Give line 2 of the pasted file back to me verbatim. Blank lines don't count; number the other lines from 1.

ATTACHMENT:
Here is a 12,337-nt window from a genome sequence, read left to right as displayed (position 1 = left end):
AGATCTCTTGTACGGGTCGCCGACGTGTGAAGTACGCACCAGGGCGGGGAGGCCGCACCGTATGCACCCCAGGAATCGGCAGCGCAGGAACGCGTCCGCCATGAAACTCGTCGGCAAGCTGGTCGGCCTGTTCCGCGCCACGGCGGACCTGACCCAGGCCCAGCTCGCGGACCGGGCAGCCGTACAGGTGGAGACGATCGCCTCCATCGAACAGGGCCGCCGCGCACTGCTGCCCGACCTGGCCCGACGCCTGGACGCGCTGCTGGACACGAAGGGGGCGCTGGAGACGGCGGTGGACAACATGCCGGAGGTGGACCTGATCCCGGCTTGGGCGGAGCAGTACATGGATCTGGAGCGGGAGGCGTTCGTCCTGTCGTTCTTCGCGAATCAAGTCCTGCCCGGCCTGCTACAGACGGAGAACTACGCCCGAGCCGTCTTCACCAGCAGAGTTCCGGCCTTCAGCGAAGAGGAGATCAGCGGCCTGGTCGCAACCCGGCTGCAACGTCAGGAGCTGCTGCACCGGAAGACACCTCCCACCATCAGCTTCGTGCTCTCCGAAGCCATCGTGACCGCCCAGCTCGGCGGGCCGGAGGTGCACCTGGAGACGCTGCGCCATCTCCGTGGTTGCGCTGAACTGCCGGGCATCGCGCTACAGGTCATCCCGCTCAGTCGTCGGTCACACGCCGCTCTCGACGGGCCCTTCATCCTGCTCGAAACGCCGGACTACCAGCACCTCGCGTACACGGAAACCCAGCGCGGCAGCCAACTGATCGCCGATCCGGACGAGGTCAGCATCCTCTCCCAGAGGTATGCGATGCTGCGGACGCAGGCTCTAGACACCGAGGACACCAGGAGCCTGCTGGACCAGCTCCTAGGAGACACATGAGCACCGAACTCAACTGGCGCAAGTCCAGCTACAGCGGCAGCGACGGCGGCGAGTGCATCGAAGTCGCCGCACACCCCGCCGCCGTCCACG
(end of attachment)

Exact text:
AGATCTCTTGTACGGGTCGCCGACGTGTGAAGTACGCACCAGGGCGGGGAGGCCGCACCGTATGCACCCCAGGAATCGGCAGCGCAGGAACGCGTCCGCCATGAAACTCGTCGGCAAGCTGGTCGGCCTGTTCCGCGCCACGGCGGACCTGACCCAGGCCCAGCTCGCGGACCGGGCAGCCGTACAGGTGGAGACGATCGCCTCCATCGAACAGGGCCGCCGCGCACTGCTGCCCGACCTGGCCCGACGCCTGGACGCGCTGCTGGACACGAAGGGGGCGCTGGAGACGGCGGTGGACAACATGCCGGAGGTGGACCTGATCCCGGCTTGGGCGGAGCAGTACATGGATCTGGAGCGGGAGGCGTTCGTCCTGTCGTTCTTCGCGAATCAAGTCCTGCCCGGCCTGCTACAGACGGAGAACTACGCCCGAGCCGTCTTCACCAGCAGAGTTCCGGCCTTCAGCGAAGAGGAGATCAGCGGCCTGGTCGCAACCCGGCTGCAACGTCAGGAGCTGCTGCACCGGAAGACACCTCCCACCATCAGCTTCGTGCTCTCCGAAGCCATCGTGACCGCCCAGCTCGGCGGGCCGGAGGTGCACCTGGAGACGCTGCGCCATCTCCGTGGTTGCGCTGAACTGCCGGGCATCGCGCTACAGGTCATCCCGCTCAGTCGTCGGTCACACGCCGCTCTCGACGGGCCCTTCATCCTGCTCGAAACGCCGGACTACCAGCACCTCGCGTACACGGAAACCCAGCGCGGCAGCCAACTGATCGCCGATCCGGACGAGGTCAGCATCCTCTCCCAGAGGTATGCGATGCTGCGGACGCAGGCTCTAGACACCGAGGACACCAGGAGCCTGCTGGACCAGCTCCTAGGAGACACATGAGCACCGAACTCAACTGGCGCAAGTCCAGCTACAGCGGCAGCGACGGCGGCGAGTGCATCGAAGTCGCCGCACACCCCGCCGCCGTCCACG